The Washington State Cougars were unanimous in acknowledging they played horribly in Saturday’s Apple Cup. However, the Cougars almost matched their sky-high turnovers total when offering varied theories behind their wretched performance.
Following are five explanations – one per lost fumble – the 20th-ranked Cougars came up with following the unranked Huskies’ 45-10 romp at Husky Stadium.
LB Jeremiah Allison: “They wanted it more than we did.”
QB Peyton Bender: “We just didn’t come out ready to play.”
RB Jamal Morrow: “We just didn’t finish the game.”
OT Cole Madison: “We waited for it (control of the game) to come to us. It never did.”
Coach Mike Leach: “We played wide-eyed.”
Let’s toss in two bonus explanations for a total of seven, which matched WSU’s turnovers.
Leach: “We need to find a way to coach these guys better, because we didn’t have them ready to play.”
Madison, asked if he agreed with Leach that coaches didn’t do a good job of preparing the Cougars for the game: “I guess not. It showed on the scoreboard.”
Leach and Madison deserve points for honesty. However, Madison lost points for overlooking the obvious – no coach in history has ever made a turnover – and Leach lost points when he watched his team get thrashed every which way for 3½ hours, then declared, “We’ve certainly beaten teams that are considerably better than Washington this year.”
So much for losing with class. Leach also showed questionable judgment in explaining – sort of – the absence of QB Luke Falk.
“Luke chose not to play,” Leach said, “and we chose for that to be the case.”
Thus, Leach made it sound as if Falk had a choice in the matter. Multiple sources connected with the Cougars say Falk suffered a concussion – his second head injury in as many games – the previous Saturday against Colorado.
Leach, of course, almost never says a word about player injuries. Nothing changed Saturday in that regard, and Leach wouldn’t even say when he decided to give Bender his first college start.
“That’s definitely none of anybody’s business in here,” he told a roomful of media.
Bender, a redshirt freshman, said Leach told him Sunday he would start against the Huskies. So much for Leach’s latest game of secrets with the media and, therefore, with the fans who make his $2.75 million annual salary possible.
Leach always says he does not want to use injuries as an excuse, but he did say the Cougars “had some understandable distractions” this week. Presumably, he was referring to considerable public and media focus on the playing status of Falk, all of which Leach could have prevented by going public with the news he gave Bender Sunday.
Oh well. As superbly as Falk has played this season, it’s doubtful he could have made a 35-point difference, though Bender did throw a pair of second-half interceptions that were returned for touchdowns. The Huskies’ impressive young defense also returned a fumble for an interception in the final half.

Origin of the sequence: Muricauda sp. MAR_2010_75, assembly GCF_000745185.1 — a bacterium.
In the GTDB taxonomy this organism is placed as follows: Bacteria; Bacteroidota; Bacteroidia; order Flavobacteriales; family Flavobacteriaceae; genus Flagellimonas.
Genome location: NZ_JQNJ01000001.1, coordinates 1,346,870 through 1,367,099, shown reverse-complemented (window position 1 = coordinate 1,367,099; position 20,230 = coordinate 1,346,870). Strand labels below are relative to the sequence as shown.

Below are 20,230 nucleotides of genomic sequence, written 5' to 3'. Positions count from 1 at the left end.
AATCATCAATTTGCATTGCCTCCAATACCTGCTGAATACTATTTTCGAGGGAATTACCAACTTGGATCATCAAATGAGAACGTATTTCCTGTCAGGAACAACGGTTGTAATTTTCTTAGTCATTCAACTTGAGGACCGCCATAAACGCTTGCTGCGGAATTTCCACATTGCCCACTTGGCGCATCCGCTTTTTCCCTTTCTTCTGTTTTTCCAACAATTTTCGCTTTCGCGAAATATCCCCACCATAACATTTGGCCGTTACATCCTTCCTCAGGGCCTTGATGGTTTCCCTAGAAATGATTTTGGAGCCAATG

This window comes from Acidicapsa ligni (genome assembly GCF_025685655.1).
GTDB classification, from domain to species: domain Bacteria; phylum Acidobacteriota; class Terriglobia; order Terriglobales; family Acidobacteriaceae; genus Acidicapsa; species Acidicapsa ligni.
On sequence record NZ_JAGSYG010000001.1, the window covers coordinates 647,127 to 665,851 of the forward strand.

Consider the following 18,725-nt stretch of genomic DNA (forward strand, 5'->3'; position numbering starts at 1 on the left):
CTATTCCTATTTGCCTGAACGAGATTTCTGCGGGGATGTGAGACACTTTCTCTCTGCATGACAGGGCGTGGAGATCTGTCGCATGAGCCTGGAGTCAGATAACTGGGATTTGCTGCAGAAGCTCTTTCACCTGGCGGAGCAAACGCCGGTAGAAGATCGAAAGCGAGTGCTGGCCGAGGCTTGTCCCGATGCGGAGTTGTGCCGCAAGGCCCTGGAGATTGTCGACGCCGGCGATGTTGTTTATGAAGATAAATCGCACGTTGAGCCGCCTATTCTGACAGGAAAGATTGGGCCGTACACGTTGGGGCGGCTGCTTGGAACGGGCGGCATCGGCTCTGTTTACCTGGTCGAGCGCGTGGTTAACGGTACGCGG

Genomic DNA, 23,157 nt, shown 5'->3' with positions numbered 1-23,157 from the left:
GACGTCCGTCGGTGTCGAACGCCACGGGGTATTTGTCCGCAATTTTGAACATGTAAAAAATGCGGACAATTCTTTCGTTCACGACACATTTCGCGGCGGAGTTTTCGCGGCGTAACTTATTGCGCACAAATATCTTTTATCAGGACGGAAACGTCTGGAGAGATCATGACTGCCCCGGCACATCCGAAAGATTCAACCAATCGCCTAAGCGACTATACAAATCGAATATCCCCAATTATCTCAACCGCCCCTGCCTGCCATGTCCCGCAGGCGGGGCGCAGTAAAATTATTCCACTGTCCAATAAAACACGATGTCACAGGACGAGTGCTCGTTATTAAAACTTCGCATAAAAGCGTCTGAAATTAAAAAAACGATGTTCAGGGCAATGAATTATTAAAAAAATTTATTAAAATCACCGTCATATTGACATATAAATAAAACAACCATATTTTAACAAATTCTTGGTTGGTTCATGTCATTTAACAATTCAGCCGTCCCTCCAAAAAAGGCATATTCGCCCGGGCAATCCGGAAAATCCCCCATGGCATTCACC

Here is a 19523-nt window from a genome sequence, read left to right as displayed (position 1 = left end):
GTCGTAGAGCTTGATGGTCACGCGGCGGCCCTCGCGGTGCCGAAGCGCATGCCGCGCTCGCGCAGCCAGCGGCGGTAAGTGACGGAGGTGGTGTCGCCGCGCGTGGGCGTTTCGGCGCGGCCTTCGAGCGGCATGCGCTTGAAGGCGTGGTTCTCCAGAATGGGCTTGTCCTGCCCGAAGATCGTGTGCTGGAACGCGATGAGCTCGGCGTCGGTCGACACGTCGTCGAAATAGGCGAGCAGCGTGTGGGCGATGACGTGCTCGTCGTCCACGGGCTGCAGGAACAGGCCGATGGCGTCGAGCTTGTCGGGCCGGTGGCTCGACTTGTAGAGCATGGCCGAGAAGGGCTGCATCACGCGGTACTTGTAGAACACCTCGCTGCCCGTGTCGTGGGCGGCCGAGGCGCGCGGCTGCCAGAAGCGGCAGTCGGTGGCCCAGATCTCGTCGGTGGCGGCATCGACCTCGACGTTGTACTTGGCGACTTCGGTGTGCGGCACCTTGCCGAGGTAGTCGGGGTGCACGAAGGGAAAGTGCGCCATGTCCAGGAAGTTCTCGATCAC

“Late in the game,” Leach admitted, “we gave in.”
And Bender’s performance?
“He started off pretty good, but as we collapsed as a team, he collapsed.”
And the offense as a whole?
“A dropped ball here, a fumble here, a missed pass there, a missed block there.”
And the defense?
“I don’t know how many times we had ’em third-and-long. The whole day, third-and-long, third-and-long. We’d let ’em off the hook.”
And the special teams?
“I don’t really know if we blocked anybody on special teams today or not. I know we didn’t on kickoff returns. We’ve got to be tougher as a team.”
One of WSU’s toughest players, star WR Gabe Marks, left the game in the final minutes with an apparent leg injury after being tackled and landing awkwardly. Marks’ status for Washington State’s bowl game is uncertain. Ditto for the three other offensive starters who sat out, presumably with injuries: Falk, OT Joe Dahl and slot WR River Cracraft.
WSU’s depth has improved substantially during Leach’s four years, but no team can lose four players of that caliber without a negative impact. The worst of teams can continue to fight, however, and the Cougars went down meekly against their arch-rivals. The seven turnovers were a season high; the 10 points, 288 passing yards and 319 total yards were season lows; the five lost fumbles were one short of the school record.
The Huskies, meanwhile, tied school records by recovering five fumbles and returning two interceptions for touchdowns. Washington also recorded a third consecutive win over WSU. The Cougars have never – not once – won more than two in a row against the Huskies. That’s not easily done when you’ve played an opponent 108 times since 1900.
Allison and Bender both referred to the Huskies as “a great team.” That seems a bit overboard for a 6-6 squad that finished 4-5 in the Pac-12 Conference. Washington looked great on Saturday, but as Bender noted, “When you turn the ball over seven times, it’s hard to win.”